So what could one possibly do with 300-400lbs of apples from your yard – or perhaps your neighbor’s yard?! How much apple sauce or apple pie does one need? I propose the following solution: wine. My current estimate is that it takes about an hour to convert 100 lbs of apples into a carboy of juice – or about 2 cases of finished wine. So Saturday: 4 hrs of crush and press, roughly 4 finished carboys of wine, which will end up yielding about 10 cases of wine, or 120 bottles. Time well spent.
To take it a step further into economics-land, which I always tend to do, it’s important to note that results so far have been as good or better than commercially available fruit wines. So say $20/bottle. We pay a lot of tax on wine in Alberta, so I’d have to pay roughly $20 to meet or beat the quality I’m producing. Assuming I’m correct on that estimate, 120 bottles holds a value of roughly $2400. Since the fruit was free - not only free but somebody’s problem that they were raking and putting in the trash to get hauled off – the rate of return on input costs, even time included, is rather high, I’d say. [Add to that, the crusher/press setup I use is no excuse for barrier to entry – it’s a home-made deal that anybody with some initiative could slap together. I posted about it last year.]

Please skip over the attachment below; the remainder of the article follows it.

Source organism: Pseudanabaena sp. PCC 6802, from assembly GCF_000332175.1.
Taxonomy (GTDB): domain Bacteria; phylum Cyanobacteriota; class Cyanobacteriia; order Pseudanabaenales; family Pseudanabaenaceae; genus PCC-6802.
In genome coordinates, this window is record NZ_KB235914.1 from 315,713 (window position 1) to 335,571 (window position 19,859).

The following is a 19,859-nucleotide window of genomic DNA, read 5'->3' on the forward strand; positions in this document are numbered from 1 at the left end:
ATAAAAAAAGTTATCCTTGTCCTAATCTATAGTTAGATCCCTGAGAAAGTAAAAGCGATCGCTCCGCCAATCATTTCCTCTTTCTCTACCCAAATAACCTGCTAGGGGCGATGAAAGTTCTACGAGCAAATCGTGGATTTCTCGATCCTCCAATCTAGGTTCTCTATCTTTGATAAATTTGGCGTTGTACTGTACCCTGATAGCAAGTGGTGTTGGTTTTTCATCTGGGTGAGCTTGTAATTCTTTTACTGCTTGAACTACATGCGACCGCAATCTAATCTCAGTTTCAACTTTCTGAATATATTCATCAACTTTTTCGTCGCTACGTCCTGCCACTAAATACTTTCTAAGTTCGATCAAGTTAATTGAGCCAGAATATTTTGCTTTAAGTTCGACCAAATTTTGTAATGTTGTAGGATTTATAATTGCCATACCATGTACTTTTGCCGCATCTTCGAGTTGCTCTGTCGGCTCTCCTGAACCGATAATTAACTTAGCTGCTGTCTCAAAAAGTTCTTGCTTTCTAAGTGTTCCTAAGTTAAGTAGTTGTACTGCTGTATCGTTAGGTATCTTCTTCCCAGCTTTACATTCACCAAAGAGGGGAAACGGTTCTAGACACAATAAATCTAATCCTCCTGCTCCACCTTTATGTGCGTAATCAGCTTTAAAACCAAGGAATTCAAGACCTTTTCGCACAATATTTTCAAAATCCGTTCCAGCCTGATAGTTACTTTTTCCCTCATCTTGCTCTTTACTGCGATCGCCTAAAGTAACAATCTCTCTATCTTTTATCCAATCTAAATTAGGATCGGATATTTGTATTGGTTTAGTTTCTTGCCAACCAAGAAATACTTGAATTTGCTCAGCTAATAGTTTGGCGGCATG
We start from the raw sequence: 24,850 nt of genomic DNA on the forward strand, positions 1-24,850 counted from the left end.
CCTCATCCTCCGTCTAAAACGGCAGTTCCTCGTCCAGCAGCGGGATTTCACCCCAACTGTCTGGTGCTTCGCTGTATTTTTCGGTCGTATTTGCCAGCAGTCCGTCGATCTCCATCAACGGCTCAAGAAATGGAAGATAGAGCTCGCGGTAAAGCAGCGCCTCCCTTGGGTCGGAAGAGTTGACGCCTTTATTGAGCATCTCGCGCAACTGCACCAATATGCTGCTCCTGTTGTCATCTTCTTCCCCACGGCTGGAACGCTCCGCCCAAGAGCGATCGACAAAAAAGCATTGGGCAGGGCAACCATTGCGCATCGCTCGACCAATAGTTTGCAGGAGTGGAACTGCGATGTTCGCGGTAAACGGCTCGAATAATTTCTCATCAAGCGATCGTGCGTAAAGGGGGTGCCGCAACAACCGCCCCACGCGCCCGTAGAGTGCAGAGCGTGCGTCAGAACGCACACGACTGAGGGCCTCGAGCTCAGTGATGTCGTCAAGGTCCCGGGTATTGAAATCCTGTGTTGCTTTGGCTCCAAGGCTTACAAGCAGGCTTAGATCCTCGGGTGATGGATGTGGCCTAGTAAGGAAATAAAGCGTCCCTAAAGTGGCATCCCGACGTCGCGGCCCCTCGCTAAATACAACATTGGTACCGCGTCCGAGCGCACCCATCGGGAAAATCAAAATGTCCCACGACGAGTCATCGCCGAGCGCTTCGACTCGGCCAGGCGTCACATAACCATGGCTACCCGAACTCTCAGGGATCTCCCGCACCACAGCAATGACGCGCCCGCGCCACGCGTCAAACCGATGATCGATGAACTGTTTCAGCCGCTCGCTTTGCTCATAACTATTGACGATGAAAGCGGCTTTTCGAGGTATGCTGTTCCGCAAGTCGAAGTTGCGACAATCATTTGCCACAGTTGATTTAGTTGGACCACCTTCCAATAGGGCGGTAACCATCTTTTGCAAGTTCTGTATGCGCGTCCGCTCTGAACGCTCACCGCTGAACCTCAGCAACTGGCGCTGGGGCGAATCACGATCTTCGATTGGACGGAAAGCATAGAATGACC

I had some great help this year on crush day, and was able to take some good video as things played out. So rather than get into ‘how-to’, I’ll defer to the soon-to-be-posted video for you to have a look at how we do it. Perhaps you too could be making apple wine soon. No apples? No problem. Go pick with these folks to get hooked up with fruit that others need picked, and help out a charity while you’re at it. I love win-win-win-win-win stuff.